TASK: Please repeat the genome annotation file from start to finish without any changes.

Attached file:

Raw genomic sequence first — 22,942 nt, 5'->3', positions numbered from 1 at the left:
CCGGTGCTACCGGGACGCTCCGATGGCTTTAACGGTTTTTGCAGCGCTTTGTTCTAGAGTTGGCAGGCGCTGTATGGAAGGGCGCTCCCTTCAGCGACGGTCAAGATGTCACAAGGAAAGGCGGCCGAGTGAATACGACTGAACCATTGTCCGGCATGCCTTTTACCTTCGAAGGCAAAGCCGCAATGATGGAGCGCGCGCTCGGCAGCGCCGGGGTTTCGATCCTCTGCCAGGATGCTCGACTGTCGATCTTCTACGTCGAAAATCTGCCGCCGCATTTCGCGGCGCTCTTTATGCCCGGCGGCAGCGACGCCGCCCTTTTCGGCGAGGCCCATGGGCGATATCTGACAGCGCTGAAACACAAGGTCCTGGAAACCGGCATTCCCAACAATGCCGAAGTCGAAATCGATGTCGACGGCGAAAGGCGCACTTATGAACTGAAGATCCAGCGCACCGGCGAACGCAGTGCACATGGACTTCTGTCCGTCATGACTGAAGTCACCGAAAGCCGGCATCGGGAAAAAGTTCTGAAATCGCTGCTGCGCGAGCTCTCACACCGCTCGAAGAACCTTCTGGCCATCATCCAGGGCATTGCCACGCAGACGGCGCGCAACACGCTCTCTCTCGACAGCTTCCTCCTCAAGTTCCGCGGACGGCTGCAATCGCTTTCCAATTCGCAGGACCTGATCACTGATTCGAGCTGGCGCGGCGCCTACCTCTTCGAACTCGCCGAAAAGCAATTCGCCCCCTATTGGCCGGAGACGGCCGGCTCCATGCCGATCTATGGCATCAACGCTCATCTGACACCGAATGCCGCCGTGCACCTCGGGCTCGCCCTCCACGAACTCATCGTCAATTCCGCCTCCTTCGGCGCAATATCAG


Raw genomic sequence first — 22,942 nt, 5'->3', positions numbered from 1 at the left:
CCGGTGCTACCGGGACGCTCCGATGGCTTTAACGGTTTTTGCAGCGCTTTGTTCTAGAGTTGGCAGGCGCTGTATGGAAGGGCGCTCCCTTCAGCGACGGTCAAGATGTCACAAGGAAAGGCGGCCGAGTGAATACGACTGAACCATTGTCCGGCATGCCTTTTACCTTCGAAGGCAAAGCCGCAATGATGGAGCGCGCGCTCGGCAGCGCCGGGGTTTCGATCCTCTGCCAGGATGCTCGACTGTCGATCTTCTACGTCGAAAATCTGCCGCCGCATTTCGCGGCGCTCTTTATGCCCGGCGGCAGCGACGCCGCCCTTTTCGGCGAGGCCCATGGGCGATATCTGACAGCGCTGAAACACAAGGTCCTGGAAACCGGCATTCCCAACAATGCCGAAGTCGAAATCGATGTCGACGGCGAAAGGCGCACTTATGAACTGAAGATCCAGCGCACCGGCGAACGCAGTGCACATGGACTTCTGTCCGTCATGACTGAAGTCACCGAAAGCCGGCATCGGGAAAAAGTTCTGAAATCGCTGCTGCGCGAGCTCTCACACCGCTCGAAGAACCTTCTGGCCATCATCCAGGGCATTGCCACGCAGACGGCGCGCAACACGCTCTCTCTCGACAGCTTCCTCCTCAAGTTCCGCGGACGGCTGCAATCGCTTTCCAATTCGCAGGACCTGATCACTGATTCGAGCTGGCGCGGCGCCTACCTCTTCGAACTCGCCGAAAAGCAATTCGCCCCCTATTGGCCGGAGACGGCCGGCTCCATGCCGATCTATGGCATCAACGCTCATCTGACACCGAATGCCGCCGTGCACCTCGGGCTCGCCCTCCACGAACTCATCGTCAATTCCGCCTCCTTCGGCGCAATATCAG